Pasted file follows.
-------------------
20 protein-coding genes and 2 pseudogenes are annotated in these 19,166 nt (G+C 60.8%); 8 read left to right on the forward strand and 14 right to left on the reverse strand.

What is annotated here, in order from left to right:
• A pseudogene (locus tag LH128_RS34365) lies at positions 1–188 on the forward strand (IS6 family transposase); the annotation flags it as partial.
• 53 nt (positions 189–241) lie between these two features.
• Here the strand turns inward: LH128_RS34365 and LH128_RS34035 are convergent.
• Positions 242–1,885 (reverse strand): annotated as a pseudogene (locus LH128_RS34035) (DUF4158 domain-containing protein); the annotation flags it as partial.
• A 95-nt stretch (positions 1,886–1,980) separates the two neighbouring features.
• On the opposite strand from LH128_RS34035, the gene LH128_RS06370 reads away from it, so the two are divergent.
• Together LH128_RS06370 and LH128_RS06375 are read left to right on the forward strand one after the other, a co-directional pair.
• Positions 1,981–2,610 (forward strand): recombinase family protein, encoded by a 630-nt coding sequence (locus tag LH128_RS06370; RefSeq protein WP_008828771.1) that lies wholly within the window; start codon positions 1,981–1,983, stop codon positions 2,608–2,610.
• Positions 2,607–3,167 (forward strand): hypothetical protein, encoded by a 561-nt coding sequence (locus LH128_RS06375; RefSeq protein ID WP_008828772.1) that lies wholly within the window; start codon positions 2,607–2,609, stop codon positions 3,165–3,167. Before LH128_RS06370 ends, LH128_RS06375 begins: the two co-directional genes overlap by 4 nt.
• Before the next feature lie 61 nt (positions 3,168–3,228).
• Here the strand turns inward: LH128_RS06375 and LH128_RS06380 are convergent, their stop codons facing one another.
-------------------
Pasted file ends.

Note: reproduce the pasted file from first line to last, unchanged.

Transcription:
20 protein-coding genes and 2 pseudogenes are annotated in these 19,166 nt (G+C 60.8%); 8 read left to right on the forward strand and 14 right to left on the reverse strand.

What is annotated here, in order from left to right:
• A pseudogene (locus tag LH128_RS34365) lies at positions 1–188 on the forward strand (IS6 family transposase); the annotation flags it as partial.
• 53 nt (positions 189–241) lie between these two features.
• Here the strand turns inward: LH128_RS34365 and LH128_RS34035 are convergent.
• Positions 242–1,885 (reverse strand): annotated as a pseudogene (locus LH128_RS34035) (DUF4158 domain-containing protein); the annotation flags it as partial.
• A 95-nt stretch (positions 1,886–1,980) separates the two neighbouring features.
• On the opposite strand from LH128_RS34035, the gene LH128_RS06370 reads away from it, so the two are divergent.
• Together LH128_RS06370 and LH128_RS06375 are read left to right on the forward strand one after the other, a co-directional pair.
• Positions 1,981–2,610 (forward strand): recombinase family protein, encoded by a 630-nt coding sequence (locus tag LH128_RS06370; RefSeq protein WP_008828771.1) that lies wholly within the window; start codon positions 1,981–1,983, stop codon positions 2,608–2,610.
• Positions 2,607–3,167 (forward strand): hypothetical protein, encoded by a 561-nt coding sequence (locus LH128_RS06375; RefSeq protein ID WP_008828772.1) that lies wholly within the window; start codon positions 2,607–2,609, stop codon positions 3,165–3,167. Before LH128_RS06370 ends, LH128_RS06375 begins: the two co-directional genes overlap by 4 nt.
• Before the next feature lie 61 nt (positions 3,168–3,228).
• Here the strand turns inward: LH128_RS06375 and LH128_RS06380 are convergent, their stop codons facing one another.